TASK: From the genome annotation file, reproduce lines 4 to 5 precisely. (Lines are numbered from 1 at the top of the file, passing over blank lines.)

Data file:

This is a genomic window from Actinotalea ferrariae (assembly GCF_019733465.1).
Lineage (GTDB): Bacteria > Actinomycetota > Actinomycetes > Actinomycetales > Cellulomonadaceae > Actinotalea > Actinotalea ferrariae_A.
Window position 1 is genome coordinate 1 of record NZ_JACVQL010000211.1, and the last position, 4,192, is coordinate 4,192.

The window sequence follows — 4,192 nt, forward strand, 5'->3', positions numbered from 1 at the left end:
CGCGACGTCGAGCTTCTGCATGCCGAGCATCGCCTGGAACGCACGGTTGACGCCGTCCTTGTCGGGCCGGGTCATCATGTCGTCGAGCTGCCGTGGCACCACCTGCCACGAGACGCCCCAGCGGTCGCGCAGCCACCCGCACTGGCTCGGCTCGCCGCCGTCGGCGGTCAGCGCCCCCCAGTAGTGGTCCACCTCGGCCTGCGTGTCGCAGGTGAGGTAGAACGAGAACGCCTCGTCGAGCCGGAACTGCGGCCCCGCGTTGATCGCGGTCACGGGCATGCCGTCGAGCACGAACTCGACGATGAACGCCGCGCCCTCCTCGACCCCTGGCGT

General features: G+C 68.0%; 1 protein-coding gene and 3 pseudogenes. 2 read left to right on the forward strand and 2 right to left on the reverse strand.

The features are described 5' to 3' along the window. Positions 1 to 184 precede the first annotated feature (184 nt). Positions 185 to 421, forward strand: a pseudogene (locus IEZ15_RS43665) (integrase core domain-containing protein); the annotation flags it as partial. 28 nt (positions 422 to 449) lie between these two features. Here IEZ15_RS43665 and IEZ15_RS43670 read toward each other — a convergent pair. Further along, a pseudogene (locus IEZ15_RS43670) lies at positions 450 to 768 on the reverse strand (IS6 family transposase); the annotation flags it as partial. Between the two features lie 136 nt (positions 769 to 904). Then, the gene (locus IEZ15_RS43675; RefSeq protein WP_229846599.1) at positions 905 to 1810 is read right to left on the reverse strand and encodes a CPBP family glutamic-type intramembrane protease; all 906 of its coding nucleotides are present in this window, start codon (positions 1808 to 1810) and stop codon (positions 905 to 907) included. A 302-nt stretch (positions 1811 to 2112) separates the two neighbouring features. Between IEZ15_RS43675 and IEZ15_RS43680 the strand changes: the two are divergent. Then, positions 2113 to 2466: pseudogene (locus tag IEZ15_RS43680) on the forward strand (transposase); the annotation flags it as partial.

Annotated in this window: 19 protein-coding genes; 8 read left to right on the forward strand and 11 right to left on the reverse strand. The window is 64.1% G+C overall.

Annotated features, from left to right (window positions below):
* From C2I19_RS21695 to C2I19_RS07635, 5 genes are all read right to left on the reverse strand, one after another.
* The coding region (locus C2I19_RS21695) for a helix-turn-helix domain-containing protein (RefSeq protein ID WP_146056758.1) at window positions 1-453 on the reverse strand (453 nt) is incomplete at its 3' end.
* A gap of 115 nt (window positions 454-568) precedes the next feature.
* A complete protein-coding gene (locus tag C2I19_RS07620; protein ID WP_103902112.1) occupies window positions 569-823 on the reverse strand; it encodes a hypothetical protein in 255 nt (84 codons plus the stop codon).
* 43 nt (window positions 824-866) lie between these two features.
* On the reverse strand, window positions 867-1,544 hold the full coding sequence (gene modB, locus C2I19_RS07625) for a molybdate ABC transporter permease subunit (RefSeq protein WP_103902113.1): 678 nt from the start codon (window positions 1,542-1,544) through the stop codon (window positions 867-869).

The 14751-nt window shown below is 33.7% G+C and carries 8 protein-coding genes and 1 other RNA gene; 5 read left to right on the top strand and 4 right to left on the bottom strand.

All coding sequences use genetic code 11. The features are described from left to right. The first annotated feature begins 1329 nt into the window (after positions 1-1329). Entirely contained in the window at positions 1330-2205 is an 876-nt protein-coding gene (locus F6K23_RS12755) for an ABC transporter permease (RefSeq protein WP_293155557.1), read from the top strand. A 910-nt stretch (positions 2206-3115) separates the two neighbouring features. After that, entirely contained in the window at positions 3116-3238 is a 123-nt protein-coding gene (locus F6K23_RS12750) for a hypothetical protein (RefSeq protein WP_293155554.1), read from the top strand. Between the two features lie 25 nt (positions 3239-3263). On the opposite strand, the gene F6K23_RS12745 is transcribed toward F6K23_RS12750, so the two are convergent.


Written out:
The window sequence follows — 4,192 nt, forward strand, 5'->3', positions numbered from 1 at the left end:
CGCGACGTCGAGCTTCTGCATGCCGAGCATCGCCTGGAACGCACGGTTGACGCCGTCCTTGTCGGGCCGGGTCATCATGTCGTCGAGCTGCCGTGGCACCACCTGCCACGAGACGCCCCAGCGGTCGCGCAGCCACCCGCACTGGCTCGGCTCGCCGCCGTCGGCGGTCAGCGCCCCCCAGTAGTGGTCCACCTCGGCCTGCGTGTCGCAGGTGAGGTAGAACGAGAACGCCTCGTCGAGCCGGAACTGCGGCCCCGCGTTGATCGCGGTCACGGGCATGCCGTCGAGCACGAACTCGACGATGAACGCCGCGCCCTCCTCGACCCCTGGCGT